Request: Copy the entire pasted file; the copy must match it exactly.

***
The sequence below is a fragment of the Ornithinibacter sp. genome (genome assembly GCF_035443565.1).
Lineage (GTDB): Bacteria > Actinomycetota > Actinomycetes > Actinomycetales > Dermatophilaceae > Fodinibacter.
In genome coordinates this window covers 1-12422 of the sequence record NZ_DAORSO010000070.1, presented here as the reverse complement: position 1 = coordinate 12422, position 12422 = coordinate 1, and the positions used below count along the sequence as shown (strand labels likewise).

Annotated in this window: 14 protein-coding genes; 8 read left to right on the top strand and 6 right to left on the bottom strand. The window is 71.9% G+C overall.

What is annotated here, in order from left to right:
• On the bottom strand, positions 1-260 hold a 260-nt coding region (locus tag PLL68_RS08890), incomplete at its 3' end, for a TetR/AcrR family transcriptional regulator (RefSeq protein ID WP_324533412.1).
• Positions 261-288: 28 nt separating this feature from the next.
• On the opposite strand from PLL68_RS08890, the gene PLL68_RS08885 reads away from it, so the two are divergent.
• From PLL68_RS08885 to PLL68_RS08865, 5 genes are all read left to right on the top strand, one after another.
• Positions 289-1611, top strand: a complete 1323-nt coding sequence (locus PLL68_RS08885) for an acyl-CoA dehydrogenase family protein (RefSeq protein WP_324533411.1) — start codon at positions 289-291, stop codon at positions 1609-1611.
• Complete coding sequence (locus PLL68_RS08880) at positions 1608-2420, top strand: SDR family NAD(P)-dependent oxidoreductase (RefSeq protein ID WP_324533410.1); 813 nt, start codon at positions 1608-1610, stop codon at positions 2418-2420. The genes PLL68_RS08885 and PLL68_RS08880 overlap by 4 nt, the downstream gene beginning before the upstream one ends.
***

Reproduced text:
The sequence below is a fragment of the Ornithinibacter sp. genome (genome assembly GCF_035443565.1).
Lineage (GTDB): Bacteria > Actinomycetota > Actinomycetes > Actinomycetales > Dermatophilaceae > Fodinibacter.
In genome coordinates this window covers 1-12422 of the sequence record NZ_DAORSO010000070.1, presented here as the reverse complement: position 1 = coordinate 12422, position 12422 = coordinate 1, and the positions used below count along the sequence as shown (strand labels likewise).

Annotated in this window: 14 protein-coding genes; 8 read left to right on the top strand and 6 right to left on the bottom strand. The window is 71.9% G+C overall.

What is annotated here, in order from left to right:
• On the bottom strand, positions 1-260 hold a 260-nt coding region (locus tag PLL68_RS08890), incomplete at its 3' end, for a TetR/AcrR family transcriptional regulator (RefSeq protein ID WP_324533412.1).
• Positions 261-288: 28 nt separating this feature from the next.
• On the opposite strand from PLL68_RS08890, the gene PLL68_RS08885 reads away from it, so the two are divergent.
• From PLL68_RS08885 to PLL68_RS08865, 5 genes are all read left to right on the top strand, one after another.
• Positions 289-1611, top strand: a complete 1323-nt coding sequence (locus PLL68_RS08885) for an acyl-CoA dehydrogenase family protein (RefSeq protein WP_324533411.1) — start codon at positions 289-291, stop codon at positions 1609-1611.
• Complete coding sequence (locus PLL68_RS08880) at positions 1608-2420, top strand: SDR family NAD(P)-dependent oxidoreductase (RefSeq protein ID WP_324533410.1); 813 nt, start codon at positions 1608-1610, stop codon at positions 2418-2420. The genes PLL68_RS08885 and PLL68_RS08880 overlap by 4 nt, the downstream gene beginning before the upstream one ends.